After days of illness and then spiking a high temperature, it was clear my husband needed emergency care. The hospital admitted him immediately. One day folded into the next. He improved, but not enough to be released. I faced the difficult choice to stay with my husband or fulfill an important work trip where many people and projects were involved. My husband assured me he’d be fine. But my heart was torn between him and my work.
God’s people needed His help at the crossroads of life’s decisions. Far too often, they hadn’t adhered to His revealed instructions. So Moses implored the people to “choose life” by following His commands (Deuteronomy 30:19). Later, the prophet Jeremiah offered words of direction to God’s wayward people, wooing them to follow His ways. “Stand at the crossroads and look; ask for the ancient paths, ask where the good way is, and walk in it” (Jeremiah 6:16). The ancient paths of Scripture and God’s past provision can direct us.
I imagined myself at a physical crossroads and applied Jeremiah’s template of wisdom. My husband needed me. So did my work. Just then, my supervisor called and encouraged me to remain home. I drew a breath and thanked God for His provision at the crossroads. God’s direction doesn’t always come so clearly, but it does come. When we stand at the crossroads, let’s make sure to look for Him.
During the days of the COVID-19 pandemic, Dave and Carla spent months looking for a church home. Following health guidelines, which limited various in-person experiences, made it even more difficult. They longed for connection to a body of believers. “It’s a hard time to find a church,” Carla emailed me. Within me rose a realization from my own longing to be reunited with my church family, “It’s a hard time to be the church,” I responded. In that season, our church had “pivoted,” offering food in surrounding neighborhoods, creating online services, and phoning every member with support and prayer. My husband and I participated and yet wondered what else we could do to “be the church” in our changed world.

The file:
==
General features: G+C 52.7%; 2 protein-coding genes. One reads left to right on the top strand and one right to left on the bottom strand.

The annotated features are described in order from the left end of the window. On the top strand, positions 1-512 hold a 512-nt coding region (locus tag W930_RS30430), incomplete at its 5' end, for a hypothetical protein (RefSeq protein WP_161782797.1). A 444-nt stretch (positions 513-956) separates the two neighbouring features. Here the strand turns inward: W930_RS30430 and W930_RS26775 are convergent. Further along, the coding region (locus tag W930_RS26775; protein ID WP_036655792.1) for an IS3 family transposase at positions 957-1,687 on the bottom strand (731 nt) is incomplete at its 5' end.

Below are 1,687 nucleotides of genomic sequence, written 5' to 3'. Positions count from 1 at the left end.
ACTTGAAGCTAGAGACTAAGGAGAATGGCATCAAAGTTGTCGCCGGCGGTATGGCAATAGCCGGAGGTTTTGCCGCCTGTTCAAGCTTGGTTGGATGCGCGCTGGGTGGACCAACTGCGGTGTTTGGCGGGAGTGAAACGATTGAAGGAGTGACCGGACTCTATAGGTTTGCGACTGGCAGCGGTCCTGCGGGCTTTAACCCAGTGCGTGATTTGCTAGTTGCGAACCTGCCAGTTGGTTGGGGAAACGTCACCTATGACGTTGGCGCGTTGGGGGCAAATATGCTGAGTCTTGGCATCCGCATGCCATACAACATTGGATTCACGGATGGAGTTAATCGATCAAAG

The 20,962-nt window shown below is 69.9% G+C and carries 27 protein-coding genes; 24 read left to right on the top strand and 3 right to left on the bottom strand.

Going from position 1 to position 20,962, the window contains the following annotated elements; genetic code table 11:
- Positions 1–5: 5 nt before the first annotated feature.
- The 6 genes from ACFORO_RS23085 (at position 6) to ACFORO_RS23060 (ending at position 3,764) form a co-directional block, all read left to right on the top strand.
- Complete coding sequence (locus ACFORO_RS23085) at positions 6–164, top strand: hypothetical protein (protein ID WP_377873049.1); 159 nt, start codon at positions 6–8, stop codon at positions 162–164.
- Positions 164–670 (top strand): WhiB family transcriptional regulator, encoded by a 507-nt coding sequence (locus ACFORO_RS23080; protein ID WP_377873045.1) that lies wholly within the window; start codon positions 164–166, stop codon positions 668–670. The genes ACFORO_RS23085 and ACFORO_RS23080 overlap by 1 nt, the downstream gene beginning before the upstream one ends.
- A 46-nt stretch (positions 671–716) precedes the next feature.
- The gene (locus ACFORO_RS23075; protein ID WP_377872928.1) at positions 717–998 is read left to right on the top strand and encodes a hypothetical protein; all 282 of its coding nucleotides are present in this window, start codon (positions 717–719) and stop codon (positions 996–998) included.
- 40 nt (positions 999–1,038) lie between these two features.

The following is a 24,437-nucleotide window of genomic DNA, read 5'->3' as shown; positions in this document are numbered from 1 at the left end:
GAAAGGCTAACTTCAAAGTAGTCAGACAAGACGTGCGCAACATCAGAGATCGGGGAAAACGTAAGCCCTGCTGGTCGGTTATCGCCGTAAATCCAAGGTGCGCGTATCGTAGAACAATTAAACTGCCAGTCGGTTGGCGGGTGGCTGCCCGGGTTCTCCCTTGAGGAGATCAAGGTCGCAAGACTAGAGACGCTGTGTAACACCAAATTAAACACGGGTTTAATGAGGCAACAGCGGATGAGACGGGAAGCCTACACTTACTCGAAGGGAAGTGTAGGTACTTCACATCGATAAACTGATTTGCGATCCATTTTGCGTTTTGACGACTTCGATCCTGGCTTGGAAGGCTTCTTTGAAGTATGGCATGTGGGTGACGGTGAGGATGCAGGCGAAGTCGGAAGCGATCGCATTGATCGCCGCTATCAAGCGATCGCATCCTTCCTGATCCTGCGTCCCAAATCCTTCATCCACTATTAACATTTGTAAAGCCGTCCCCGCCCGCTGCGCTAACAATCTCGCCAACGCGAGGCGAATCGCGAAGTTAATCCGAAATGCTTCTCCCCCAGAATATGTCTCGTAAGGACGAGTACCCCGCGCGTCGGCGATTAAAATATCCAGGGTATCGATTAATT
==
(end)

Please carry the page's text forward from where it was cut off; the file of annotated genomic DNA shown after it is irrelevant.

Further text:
In Hebrews 10:25, the writer exhorts readers not to neglect “meeting together, as some are in the habit of doing, but [encourage] one another.” Perhaps due to persecution (vv. 32–34) or maybe as a result of simply growing weary (12:3), the struggling early believers needed a nudge to keep being the church.
And today, I need a nudge too. Do you? When circumstances change how we experience church, will we continue to be the church? Let’s creatively encourage one another and build each other up as God guides us. Share our resources. Send a text of support. Gather as we’re able. Pray for one another. Let’s be the church.
Grainger McKoy is an artist who studies and sculpts birds, capturing their grace, vulnerability, and power. One of the pieces is titled Recovery. It shows the single right wing of a pintail duck, stretched high in a vertical position. Below, a plaque describes the bird’s recovery stroke as “the moment of the bird’s greatest weakness in flight, yet also the moment when it gathers strength for the journey ahead.” Grainger includes this verse: “My grace is sufficient for you, for my power is made perfect in weakness” (2 Corinthians 12:9).
The apostle Paul wrote these words to the church at Corinth. Enduring a season when he was overwhelmed with personal struggle, Paul begged God to remove what he described as a “thorn in the flesh” (2 Corinthians 12:7). His affliction might have been a physical ailment or spiritual opposition. Like Jesus in the Garden the night before His crucifixion (Luke 22:39–44), Paul repeatedly asked God to remove his suffering. The Holy Spirit responded by assuring Paul that He would provide the strength needed. Paul learned, “When I am weak, then I am strong” (2 Corinthians 12:10).